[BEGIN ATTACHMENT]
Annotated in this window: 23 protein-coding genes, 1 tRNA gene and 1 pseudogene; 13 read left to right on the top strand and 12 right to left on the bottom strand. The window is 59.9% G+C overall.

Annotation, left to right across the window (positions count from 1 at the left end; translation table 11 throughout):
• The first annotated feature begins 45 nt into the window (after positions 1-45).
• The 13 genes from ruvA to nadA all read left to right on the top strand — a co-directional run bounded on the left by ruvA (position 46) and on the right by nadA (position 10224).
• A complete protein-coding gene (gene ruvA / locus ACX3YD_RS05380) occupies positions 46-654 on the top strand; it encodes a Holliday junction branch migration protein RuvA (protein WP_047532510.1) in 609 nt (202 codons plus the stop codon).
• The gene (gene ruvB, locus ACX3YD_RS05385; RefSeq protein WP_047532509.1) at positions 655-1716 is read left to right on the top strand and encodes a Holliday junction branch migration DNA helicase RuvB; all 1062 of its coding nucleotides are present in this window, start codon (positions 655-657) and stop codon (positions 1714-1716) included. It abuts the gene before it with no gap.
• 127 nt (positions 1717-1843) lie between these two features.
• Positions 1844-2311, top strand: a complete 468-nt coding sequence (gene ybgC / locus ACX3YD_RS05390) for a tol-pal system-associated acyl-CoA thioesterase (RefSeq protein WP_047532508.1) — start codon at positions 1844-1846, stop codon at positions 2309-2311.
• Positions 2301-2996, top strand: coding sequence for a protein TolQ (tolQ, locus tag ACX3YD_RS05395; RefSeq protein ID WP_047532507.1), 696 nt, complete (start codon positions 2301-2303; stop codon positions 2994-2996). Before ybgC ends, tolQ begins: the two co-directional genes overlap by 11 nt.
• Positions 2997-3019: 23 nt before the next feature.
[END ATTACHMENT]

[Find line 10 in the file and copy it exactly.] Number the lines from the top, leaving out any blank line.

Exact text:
• Positions 2997-3019: 23 nt before the next feature.